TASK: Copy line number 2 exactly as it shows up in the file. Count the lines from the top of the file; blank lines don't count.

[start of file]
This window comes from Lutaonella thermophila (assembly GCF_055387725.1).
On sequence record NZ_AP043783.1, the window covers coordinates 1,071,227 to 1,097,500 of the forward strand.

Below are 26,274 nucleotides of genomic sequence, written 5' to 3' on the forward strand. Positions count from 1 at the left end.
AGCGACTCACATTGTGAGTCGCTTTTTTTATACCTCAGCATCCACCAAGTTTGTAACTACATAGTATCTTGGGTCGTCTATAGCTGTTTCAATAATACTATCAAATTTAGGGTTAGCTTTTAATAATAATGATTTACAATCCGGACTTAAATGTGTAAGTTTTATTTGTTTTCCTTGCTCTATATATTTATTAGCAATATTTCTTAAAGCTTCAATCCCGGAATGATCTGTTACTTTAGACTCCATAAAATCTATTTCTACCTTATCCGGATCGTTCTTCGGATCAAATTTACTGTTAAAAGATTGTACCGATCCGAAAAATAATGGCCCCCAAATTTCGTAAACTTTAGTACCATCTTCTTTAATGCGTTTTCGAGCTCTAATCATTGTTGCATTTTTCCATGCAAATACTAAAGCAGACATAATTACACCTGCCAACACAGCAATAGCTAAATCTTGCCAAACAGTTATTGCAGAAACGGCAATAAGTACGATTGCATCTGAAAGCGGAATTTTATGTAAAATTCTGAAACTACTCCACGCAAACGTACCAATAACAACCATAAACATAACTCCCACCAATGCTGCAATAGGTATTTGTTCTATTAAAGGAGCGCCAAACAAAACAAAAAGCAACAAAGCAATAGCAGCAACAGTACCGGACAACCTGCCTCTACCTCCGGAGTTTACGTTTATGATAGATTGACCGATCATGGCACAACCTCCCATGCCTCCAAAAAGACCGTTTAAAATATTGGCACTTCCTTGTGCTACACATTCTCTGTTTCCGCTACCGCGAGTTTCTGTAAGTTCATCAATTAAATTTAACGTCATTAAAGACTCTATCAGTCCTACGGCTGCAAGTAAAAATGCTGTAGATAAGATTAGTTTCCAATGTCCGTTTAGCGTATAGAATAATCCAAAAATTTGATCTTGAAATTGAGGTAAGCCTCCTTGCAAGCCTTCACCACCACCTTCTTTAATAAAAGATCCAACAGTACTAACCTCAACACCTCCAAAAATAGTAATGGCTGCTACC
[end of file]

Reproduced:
On sequence record NZ_AP043783.1, the window covers coordinates 1,071,227 to 1,097,500 of the forward strand.